Dear Uncle Randy,
I’ve just arrived in town and I’m struggling to work out why everyone here whinges so much. Help me out here…
Are you blind? Are you on psychotropics? Don’t you get it?! Wake up and smell the hot steaming cup of crap that is life on Planet Diarrhoea! You may think it’s all fairy farts and candied nipples, but it’s not. Life is nothing but an irksome burden: a Lego under foot; a chronic wedgie; one blocked nostril; a video that buffers, and buffers, and buffers . . . but never plays past the ads.
Life, it seems, is forever falling short of our glossy promises, a drab and vulgar simulacrum of those glamorous, airbrushed desires. It is the disparity in the gleaming wonder-burger of the menu board, and the sad, meaty mess falling apart between your cruddy fingers, flavoured only by the salt of your own worthless tears. Such are the torments of our conditioned dissatisfaction. Because, in reality, our lives are painfully humdrum, deliriously disappointing; deficient. Shouldn’t I be a world renowned man of intrigue posing front page with a harem of supermodels, already? Why are your abs sunken beneath fathoms of flab whilst your buttocks have the allure of road sign? Meanwhile, the house is too small and the car passé – phones, wristwatches, gizmo dongle thingthings have lost their shimmering novelty, only to become frustrating and obsolete, ultimately failing to remedy our deeper, inner voids.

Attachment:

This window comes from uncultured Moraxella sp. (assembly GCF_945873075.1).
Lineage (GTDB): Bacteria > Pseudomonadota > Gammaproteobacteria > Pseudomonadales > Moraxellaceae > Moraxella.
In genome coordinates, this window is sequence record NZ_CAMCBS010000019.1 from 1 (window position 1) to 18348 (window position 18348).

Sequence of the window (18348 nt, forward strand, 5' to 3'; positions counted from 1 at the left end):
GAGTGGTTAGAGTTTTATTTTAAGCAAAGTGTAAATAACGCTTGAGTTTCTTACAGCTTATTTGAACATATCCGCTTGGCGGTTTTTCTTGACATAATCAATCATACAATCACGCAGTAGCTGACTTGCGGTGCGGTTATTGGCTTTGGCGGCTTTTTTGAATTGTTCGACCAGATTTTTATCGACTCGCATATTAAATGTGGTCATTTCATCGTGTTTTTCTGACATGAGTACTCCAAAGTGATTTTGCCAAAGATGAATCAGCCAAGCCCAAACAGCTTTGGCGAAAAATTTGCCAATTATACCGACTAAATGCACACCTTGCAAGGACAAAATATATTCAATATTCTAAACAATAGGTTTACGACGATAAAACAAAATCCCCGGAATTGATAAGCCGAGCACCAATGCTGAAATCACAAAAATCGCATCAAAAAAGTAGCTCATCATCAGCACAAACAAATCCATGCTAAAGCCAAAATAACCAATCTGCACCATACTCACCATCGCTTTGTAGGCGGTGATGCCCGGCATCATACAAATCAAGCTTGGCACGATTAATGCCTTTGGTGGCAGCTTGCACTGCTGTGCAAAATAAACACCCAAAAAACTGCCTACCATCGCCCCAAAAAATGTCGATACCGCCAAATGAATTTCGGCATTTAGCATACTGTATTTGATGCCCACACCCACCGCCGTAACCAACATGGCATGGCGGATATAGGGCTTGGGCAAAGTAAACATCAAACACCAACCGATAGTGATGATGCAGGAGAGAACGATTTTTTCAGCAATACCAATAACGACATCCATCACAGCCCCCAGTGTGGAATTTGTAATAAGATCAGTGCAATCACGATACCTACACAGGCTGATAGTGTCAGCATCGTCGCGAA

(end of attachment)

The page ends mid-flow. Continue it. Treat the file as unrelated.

Our true needs have been hijacked and bastardised! Rather than life purpose and meaning, love and fulfilment, we suffer shallow artifices, sacrificing the authentic for the synthetic, everyday. We build our identities in furniture and kitchen appliances, affirm our existence in a pair of shoes, discover our very souls in a yoga mat. How can we be satisfied with such imposters?! And as sensations of discomfort and dissatisfaction simmer, we heave and retch and project our dismay blindly onto our own privileged existences, spitting with confused and bitter resentment. But, in doing so, pressure is released, inner tensions assuaged, and perhaps even a little meaning is wrested from the day, some substance snatched from the quotidian stupor of what life has become.
We whinge, in short, because we are yet to discover what really matters to us, what truly deserves our energy and concern. And, ultimately, it just feels nice. Give it a go.
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